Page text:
Voice cards 210 and 260 are configured to record transactions received from PSTN 14, and to play transactions that are to be transmitted to PSTN 14. Although the embodiment of FIG. 2 illustrates multiple voice cards 210 and 260, those of ordinary skill in the art will appreciate that various other types of cards or modules can be used to handle multiple types of transactions. Voice cards 210 and 260 may also record and play internal transactions such as prerecorded greetings from agent 20. Voice cards 210 and 260 include voice modules that are event handlers for all multi-media transactions. According to one embodiment of the invention, voice cards 210 and 260 are coupled to system controllers 200 and 250, respectively, via a local transport mechanism such as an bus connection between the utility modules and the voice cards. However, in an alternative embodiment, voice cards 210 and 260 may be coupled to system controllers 200 and 250 by an Ethernet connection. In a further embodiment, voice cards 210 are coupled to system controller 250, and voice cards 260 to system controller 200, via the same local transport mechanism.

SSCs 222 and 272 transfer events between TSBs 225 and 275, and system controllers 200 and 250. TBs 225 and 275 gate time slot information (e.g., pulse code modulation(PCM)-encoded voice information) between switching modules and ISO-Ethernet connections through utility modules 203 and 253. This enables audio signals produced by voice cards 210 and 260 to be heard by line cards (e.g., trunks) in the switching modules. The TSBs provide voice connectivity to the voice cards via, for example, an ISO-Ethernet connection. According to one embodiment, TSB 225 and 275 are coupled to utility modules 203 and 253, respectively, via an ISO-Ethernet connection. One of ordinary skill in the art, however, will appreciate that TSB 225 and 275 may be coupled to the utility modules using other methods of communication. In alternate embodiments of the invention, time slot information may include any type of information or data (such as fax information, video information, electronic mail information, or network information).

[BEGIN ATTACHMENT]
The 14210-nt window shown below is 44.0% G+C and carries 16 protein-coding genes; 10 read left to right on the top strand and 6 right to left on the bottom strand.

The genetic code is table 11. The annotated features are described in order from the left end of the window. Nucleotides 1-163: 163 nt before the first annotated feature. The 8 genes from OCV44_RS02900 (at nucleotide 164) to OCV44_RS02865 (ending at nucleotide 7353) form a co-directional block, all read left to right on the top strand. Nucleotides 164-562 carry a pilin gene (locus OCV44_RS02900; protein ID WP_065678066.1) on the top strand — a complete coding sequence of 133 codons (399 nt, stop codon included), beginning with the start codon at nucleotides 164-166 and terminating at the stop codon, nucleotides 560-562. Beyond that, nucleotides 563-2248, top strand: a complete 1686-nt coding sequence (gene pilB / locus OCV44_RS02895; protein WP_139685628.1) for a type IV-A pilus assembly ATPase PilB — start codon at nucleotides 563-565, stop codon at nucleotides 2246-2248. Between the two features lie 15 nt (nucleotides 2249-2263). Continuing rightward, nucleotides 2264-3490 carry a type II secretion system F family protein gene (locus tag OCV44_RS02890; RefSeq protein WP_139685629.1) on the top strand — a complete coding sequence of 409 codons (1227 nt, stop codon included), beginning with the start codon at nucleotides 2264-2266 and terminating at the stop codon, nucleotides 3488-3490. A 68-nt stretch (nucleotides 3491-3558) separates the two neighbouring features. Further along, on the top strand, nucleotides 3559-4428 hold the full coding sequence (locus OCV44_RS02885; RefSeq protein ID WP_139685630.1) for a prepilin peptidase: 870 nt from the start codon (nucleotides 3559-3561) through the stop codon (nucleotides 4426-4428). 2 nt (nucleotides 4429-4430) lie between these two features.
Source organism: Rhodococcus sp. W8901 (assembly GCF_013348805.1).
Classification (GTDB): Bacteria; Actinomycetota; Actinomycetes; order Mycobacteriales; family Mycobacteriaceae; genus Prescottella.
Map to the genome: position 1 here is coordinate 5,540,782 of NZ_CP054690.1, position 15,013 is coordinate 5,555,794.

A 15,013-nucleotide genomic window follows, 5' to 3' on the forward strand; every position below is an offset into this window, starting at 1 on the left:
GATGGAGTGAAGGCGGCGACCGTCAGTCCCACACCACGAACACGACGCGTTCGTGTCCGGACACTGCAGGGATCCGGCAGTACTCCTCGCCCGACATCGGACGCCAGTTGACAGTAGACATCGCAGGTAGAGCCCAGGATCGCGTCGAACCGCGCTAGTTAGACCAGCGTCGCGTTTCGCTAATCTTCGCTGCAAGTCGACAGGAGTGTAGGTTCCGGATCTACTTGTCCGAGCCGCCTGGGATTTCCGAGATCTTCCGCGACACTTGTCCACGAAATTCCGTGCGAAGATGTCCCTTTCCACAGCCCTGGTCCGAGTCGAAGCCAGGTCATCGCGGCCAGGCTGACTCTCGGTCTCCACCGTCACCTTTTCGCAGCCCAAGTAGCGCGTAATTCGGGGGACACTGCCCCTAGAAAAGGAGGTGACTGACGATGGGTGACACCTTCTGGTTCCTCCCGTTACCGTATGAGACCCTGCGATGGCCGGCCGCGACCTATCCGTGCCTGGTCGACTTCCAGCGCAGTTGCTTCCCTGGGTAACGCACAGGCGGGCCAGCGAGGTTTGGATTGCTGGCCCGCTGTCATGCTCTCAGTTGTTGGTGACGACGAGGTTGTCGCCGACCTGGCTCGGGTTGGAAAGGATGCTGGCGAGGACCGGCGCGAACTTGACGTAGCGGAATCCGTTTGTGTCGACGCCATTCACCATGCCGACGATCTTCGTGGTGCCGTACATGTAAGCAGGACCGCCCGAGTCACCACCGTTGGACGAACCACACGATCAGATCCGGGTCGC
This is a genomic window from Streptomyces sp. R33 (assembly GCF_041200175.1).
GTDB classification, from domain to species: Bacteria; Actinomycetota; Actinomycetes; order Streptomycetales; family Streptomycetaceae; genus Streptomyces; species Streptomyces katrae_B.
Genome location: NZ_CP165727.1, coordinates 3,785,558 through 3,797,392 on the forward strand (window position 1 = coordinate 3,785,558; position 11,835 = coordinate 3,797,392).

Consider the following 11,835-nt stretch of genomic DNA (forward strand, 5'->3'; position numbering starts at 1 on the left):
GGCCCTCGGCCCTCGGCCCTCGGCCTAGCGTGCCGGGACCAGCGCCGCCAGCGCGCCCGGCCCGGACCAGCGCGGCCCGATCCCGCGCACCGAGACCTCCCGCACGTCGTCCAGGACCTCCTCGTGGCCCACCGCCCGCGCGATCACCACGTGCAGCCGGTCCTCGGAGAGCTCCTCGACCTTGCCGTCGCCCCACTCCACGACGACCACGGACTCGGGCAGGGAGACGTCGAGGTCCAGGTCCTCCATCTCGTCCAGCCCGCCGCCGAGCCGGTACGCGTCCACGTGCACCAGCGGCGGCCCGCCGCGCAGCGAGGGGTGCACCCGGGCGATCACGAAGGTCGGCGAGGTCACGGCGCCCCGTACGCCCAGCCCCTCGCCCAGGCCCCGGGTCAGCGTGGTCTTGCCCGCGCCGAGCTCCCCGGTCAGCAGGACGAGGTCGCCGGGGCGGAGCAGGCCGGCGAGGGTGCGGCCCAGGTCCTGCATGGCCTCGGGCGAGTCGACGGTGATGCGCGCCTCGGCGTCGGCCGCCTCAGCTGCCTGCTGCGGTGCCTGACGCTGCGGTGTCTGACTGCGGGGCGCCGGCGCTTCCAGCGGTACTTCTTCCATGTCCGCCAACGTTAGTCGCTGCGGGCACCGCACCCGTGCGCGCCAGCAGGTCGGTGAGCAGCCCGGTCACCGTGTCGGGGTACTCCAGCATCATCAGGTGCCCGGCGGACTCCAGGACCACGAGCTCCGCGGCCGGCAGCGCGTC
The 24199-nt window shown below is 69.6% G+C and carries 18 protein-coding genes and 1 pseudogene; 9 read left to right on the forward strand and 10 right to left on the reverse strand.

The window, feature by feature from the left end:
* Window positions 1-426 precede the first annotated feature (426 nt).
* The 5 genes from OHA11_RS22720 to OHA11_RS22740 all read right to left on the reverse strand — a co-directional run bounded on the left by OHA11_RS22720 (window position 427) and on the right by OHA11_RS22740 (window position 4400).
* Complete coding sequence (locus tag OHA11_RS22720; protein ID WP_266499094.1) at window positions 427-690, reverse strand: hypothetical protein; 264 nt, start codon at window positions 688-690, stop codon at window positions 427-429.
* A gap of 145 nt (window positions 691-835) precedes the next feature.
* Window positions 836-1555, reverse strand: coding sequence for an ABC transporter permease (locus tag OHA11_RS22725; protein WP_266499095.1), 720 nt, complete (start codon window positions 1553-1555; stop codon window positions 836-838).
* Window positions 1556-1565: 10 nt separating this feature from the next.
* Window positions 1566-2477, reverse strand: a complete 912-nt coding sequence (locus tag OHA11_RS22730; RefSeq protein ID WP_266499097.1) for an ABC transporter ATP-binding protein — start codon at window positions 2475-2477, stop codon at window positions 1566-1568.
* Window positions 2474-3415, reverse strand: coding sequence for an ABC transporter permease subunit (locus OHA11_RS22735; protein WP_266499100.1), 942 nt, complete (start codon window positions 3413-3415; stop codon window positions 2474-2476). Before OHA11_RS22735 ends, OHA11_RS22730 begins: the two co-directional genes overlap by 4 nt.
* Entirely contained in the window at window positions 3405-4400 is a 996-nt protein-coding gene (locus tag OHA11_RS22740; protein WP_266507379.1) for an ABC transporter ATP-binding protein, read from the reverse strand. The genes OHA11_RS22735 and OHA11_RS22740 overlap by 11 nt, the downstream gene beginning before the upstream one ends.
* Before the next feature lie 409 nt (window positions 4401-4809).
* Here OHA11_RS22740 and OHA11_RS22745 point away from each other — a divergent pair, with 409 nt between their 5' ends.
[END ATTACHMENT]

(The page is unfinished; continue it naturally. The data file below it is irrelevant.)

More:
Control disks 220 and 270 are coupled to CPUs 202 and 252, respectively. Control disks 220 and 270 are configured to store software and other information used by transaction processing system 10. According to one embodiment, control disks 220 and 270 are located within the system controllers 200 and 250, respectively. However, in an alternate embodiment of the invention the control disks are located remotely from the system controllers. MM disks 215 and 265 are also coupled to CPUs 202 and 252, respectively, and are configured to store prerecorded greeting messages, messages recorded by agents and customers, and other types of transactions or information. MM disks 215 and 265 are typically located within system controllers 200 and 250, but may alternatively be located remotely from the system controllers.

According to one embodiment, transaction processing system 10 is configured such that voice cards 210 and TSB 225 are primary and voice cards 260 and TSB 275 are backups. In such an embodiment, transactions received from PSTN 14 (or internal transactions) are recorded at both voice cards 210 and 260. Transactions to be transmitted (e.g., across PSTN 14) are transmitted from voice cards 210 and voice cards 260. However, only the active (e.g., primary) TSB actually provides data from the ISO-Ethernet link to the PSTN or other destination. If a failure is detected in voice cards 210 or TSB 225, utility module 203 instructs CPU 202 of the failure and CPU 202 deactivates voice cards 210. Voice cards 260 will then operate as a stand-alone unit. Consequently, voice cards 260 will transmit transactions to be received by PSTN 14 (or internal transactions), in addition to recording transactions received from PSTN 14 (or internal transactions) to MM disk 265. If a failure is detected in voice cards 260 or ISB 275, voice cards 210 will then operate in a stand-alone mode. Voice cards 210 will therefore continue to transmit transactions to be received by PSTN 14, as well as record transactions received from PSTN 14.